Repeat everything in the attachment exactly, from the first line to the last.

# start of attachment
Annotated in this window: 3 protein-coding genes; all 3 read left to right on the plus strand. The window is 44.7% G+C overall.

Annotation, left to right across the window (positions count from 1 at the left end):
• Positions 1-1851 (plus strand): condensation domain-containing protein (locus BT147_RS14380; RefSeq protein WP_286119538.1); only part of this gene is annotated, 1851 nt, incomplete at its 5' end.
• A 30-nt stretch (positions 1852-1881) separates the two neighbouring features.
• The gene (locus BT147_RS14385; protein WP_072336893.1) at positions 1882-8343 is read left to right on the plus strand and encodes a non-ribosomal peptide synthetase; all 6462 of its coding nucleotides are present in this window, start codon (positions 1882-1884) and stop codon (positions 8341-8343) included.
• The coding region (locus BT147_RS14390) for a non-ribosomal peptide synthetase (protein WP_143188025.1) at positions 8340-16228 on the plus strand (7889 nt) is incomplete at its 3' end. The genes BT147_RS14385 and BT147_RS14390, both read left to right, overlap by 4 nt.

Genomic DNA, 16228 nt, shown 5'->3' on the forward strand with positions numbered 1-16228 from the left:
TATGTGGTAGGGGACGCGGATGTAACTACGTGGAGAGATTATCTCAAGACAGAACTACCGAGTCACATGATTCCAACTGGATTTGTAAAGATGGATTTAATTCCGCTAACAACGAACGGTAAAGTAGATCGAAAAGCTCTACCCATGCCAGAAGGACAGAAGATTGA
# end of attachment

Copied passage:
Annotated in this window: 3 protein-coding genes; all 3 read left to right on the plus strand. The window is 44.7% G+C overall.

Annotation, left to right across the window (positions count from 1 at the left end):
• Positions 1-1851 (plus strand): condensation domain-containing protein (locus BT147_RS14380; RefSeq protein WP_286119538.1); only part of this gene is annotated, 1851 nt, incomplete at its 5' end.
• A 30-nt stretch (positions 1852-1881) separates the two neighbouring features.
• The gene (locus BT147_RS14385; protein WP_072336893.1) at positions 1882-8343 is read left to right on the plus strand and encodes a non-ribosomal peptide synthetase; all 6462 of its coding nucleotides are present in this window, start codon (positions 1882-1884) and stop codon (positions 8341-8343) included.
• The coding region (locus BT147_RS14390) for a non-ribosomal peptide synthetase (protein WP_143188025.1) at positions 8340-16228 on the plus strand (7889 nt) is incomplete at its 3' end. The genes BT147_RS14385 and BT147_RS14390, both read left to right, overlap by 4 nt.

Genomic DNA, 16228 nt, shown 5'->3' on the forward strand with positions numbered 1-16228 from the left:
TATGTGGTAGGGGACGCGGATGTAACTACGTGGAGAGATTATCTCAAGACAGAACTACCGAGTCACATGATTCCAACTGGATTTGTAAAGATGGATTTAATTCCGCTAACAACGAACGGTAAAGTAGATCGAAAAGCTCTACCCATGCCAGAAGGACAGAAGATTGA